Island, in the adjoining county, Henrico, in the Colony of Virginia : their son Wil- 
liam was born in the year 1689. On the death of her husband, Mrs. Stith, at the 
instance of her brother, Sir John Randolph, removed to Williamsburg and placed 
her son in the grammar-school attached to the College of William and Mary, where 
he pursued his academic studies and graduated. His theological studies were com- 
pleted in England, where he was ordained a minister in the Episcopal Church. On 
his return to Virginia, in the year 1731, he was elected master of the grammar- 
school in the College and chaplain to the House of Burgesses. In June, 1738, he 


Mile Creek, or Curls, is clearly ascertained, as to the time and the 
erection of it, by an extract from a letter of the eldest Richard 
Randolph, of Curls, to his son Richard, in 1748, in which he says, 
" Pray assist Wilkinson all you can in getting the church finished, 
and get the shells that will be wanted carted before the roads get 
bad. The joiner can inform you what shells I have at the Falls. 
If more are wanted you must get them." Some thirty or forty 
years ago, when this church was without Episcopal services, a man 
claimed it, and declared his intention to take it, when a great- 
grandson of old Mr. Randolph, of the same name, repaired to the 
place, and informed him that as soon as he touched it he would 
have him arrested. The desired effect was produced. It has, 
however, now disappeared ; and none, I believe, bearing the name 
of Randolph, owns a rood of that immense tract of land on which 
their fathers once lived.* 

was called as rector to Henrico parish, in the county of Henrico. He married his 
cousin Judith, a daughter of Thomas Randolph, of Tuckahoe, the second son. of 
William Randolph, of Turkey Island, and resided in the parsonage on the glebe 
near Varina, the seat of justice for the county of Henrico. There he wrote his 
History of Virginia, which was printed and bound in the city of Williamsburg, at 
the only printing-press then in the Colony. In August, 1752, he was elected Pre- 
sident of William and Mary College, to which he removed and over which he 
presided until his death, in 1755. 

* The connection of so many of the Randolphs, not only with the Episcopal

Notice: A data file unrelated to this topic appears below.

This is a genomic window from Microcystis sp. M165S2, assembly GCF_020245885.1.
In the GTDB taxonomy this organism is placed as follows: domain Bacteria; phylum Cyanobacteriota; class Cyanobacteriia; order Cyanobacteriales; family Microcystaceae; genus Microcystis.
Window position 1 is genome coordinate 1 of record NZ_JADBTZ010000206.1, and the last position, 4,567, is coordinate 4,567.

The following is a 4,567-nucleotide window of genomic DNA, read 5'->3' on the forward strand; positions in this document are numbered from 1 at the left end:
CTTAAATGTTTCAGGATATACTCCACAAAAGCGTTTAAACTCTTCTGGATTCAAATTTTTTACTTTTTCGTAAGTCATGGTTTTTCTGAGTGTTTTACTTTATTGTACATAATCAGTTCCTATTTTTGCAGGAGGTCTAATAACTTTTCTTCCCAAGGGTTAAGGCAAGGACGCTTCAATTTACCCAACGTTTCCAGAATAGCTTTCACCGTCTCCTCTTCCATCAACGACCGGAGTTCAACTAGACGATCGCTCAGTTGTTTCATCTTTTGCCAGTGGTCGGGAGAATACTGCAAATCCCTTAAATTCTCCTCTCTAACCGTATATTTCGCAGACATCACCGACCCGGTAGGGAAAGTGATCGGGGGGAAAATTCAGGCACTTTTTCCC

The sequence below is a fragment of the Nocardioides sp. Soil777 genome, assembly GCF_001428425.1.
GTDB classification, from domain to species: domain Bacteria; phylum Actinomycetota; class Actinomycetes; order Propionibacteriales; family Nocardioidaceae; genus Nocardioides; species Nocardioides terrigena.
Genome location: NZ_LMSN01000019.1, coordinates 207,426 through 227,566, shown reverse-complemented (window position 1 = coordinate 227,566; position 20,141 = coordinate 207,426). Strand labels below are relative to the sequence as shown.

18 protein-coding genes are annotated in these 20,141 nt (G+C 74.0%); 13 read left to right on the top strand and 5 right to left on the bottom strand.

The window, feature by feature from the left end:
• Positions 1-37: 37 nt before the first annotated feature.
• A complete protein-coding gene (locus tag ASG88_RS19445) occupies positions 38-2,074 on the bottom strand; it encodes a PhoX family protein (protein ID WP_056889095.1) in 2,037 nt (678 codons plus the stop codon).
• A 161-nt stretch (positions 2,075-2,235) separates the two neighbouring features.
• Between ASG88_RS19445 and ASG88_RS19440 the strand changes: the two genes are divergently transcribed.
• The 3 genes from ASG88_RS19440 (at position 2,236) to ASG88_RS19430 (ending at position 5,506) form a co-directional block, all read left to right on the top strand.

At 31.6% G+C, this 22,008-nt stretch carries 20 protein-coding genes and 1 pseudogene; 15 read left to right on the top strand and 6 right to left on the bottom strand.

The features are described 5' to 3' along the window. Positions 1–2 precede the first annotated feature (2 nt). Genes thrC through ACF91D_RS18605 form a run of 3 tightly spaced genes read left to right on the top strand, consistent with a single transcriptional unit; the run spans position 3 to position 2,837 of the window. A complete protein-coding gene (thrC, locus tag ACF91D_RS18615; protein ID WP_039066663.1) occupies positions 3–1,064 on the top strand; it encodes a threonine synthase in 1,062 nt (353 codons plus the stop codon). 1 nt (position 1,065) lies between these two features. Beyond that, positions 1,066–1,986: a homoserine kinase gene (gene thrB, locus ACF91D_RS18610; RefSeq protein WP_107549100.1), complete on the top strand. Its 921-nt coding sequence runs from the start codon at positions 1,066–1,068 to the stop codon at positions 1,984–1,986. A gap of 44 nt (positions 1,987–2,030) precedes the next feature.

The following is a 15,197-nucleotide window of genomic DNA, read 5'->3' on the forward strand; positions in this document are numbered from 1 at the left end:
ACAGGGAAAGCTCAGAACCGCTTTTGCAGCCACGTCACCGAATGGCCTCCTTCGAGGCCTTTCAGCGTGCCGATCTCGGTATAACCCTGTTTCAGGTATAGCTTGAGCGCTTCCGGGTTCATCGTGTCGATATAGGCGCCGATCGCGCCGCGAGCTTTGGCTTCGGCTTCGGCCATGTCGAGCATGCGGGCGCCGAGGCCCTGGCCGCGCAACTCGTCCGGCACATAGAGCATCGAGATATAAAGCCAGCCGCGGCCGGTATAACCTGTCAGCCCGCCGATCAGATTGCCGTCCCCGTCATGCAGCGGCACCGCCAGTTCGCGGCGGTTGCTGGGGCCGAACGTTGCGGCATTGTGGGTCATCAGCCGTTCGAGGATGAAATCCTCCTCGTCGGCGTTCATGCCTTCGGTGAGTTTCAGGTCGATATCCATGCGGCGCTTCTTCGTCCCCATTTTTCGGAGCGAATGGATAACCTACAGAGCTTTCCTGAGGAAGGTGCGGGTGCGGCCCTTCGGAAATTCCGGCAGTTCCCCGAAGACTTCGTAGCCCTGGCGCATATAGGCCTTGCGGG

Church, but ministry, both in England and America, merits some special notice of 
the family. It shall be very brief by comparison with the numbers and respect- 
ability of it. I leave it to some one of the name to trace back its history through 
the Church and State in England, and through the numerous branches which have 
spread themselves over Virginia and other parts of our land. I only abridge some 
of the genealogies placed in my hands, by giving a list of some of the earliest of 
the family, from whom all others have proceeded. The first of the name who 
settled in Virginia, Mr. William Randolph, became possessed of the large estate on 
James River called Turkey Island, bordering on Charles City, to which he added 
numerous other estates, on which he settled his sons, building excellent houses for 
all of them. He married Miss Mary Isham, daughter of Henry and Catherine 
Isham, of Bermuda Hundred, on the opposite side of the river. 

They had seven sons and two daughters. 1st, William, of Turkey Island, who 
married Miss Beverly, of Gloucester. 2d. Thomas, of Tuckahoe, who married 
Miss Flemming. 3d. Isham, of Dungeness, who married a Miss Rojers, of Eng- 
land. 4th. Richard, of Curls, who married a Miss Boiling, descendant of Poca- 
hontas. 5th. Henry, who died without issue. 6th. Sir John Randolph, of Wil- 
liamsburg, who married Miss Beverly, sister of his brother William's wif*. 7th. 
Edward, who married an \eiress in England, a Miss Groves. He was a captain 
of a ship. Some of his children settled in England and some in Virginia. Two of 
his daughters married the Revs. William and Robert Yates, of Gloucester county. 
A third married William Stith, and was the mother of the Rev. Mr. Stith, the his- 
torian of Virginia, minister of Henrico, and afterward President of William and 


To proceed with the history of the ministers of Henrico parish : 
we find, on the lists of the clergy in Virginia, that the Rev. Miles 

Mary College. His sister married Commissary Dawson, and he himself married 
Miss Judith Randolph, of Tuckahoe. Another of the family married the Rev. Mr. 
Keith, who settled in Fauquier, and was the ancestor of Judge Marshall. Another 
married Mr. Anthony Walke, of Norfolk county, and was the mother of the Rev. 
Anthony Walke, of that county. To their connection with the sanctuary in Vir- 
ginia may be added one in our Mother-Church of which the family may well be 
proud. Bishop Randolph, of the latter part of the last century, was frst Arch- 
deacon of Jersey, then Bishop of Oxford, and then of London, in all which stations 
he was most highly esteemed. His collection of tracts for the benefit of young stu- 
dents for the ministry show him to have been a Bishop of sound doctrines and of a 
truly catholic spirit. As to piety and active zeal, he is thought to have been consi- 
derably in advance of the generality of the Bishops of his day. It may not be 
amiss to state that Thomas Randolph, the poet, of England, was uncle to William 
Randolph, of Turkey Island, and that the nephew is said to have possessed something 
of his poetic genius. We must here stop, and only say that the family of Ran- 
dolphs is henceforth to be found mixed up with the Beverlys, Harrisons, Jennings, 
Lees, Grymes, Wormleys, Nelsons, Burwells, Lightfoots, Boilings, Spotwoods, 
Pages, Singletons, Flemings, Berkeleys, Stiths, Carys, Jeffersons, Carrs, Pleasants, 
Meades, Hackleys, Woods, Mumfords, Armsteads, and others, known and unknown 
and too numerous to mention. 

I add the following brief account from Campbell's History of Virginia : "Several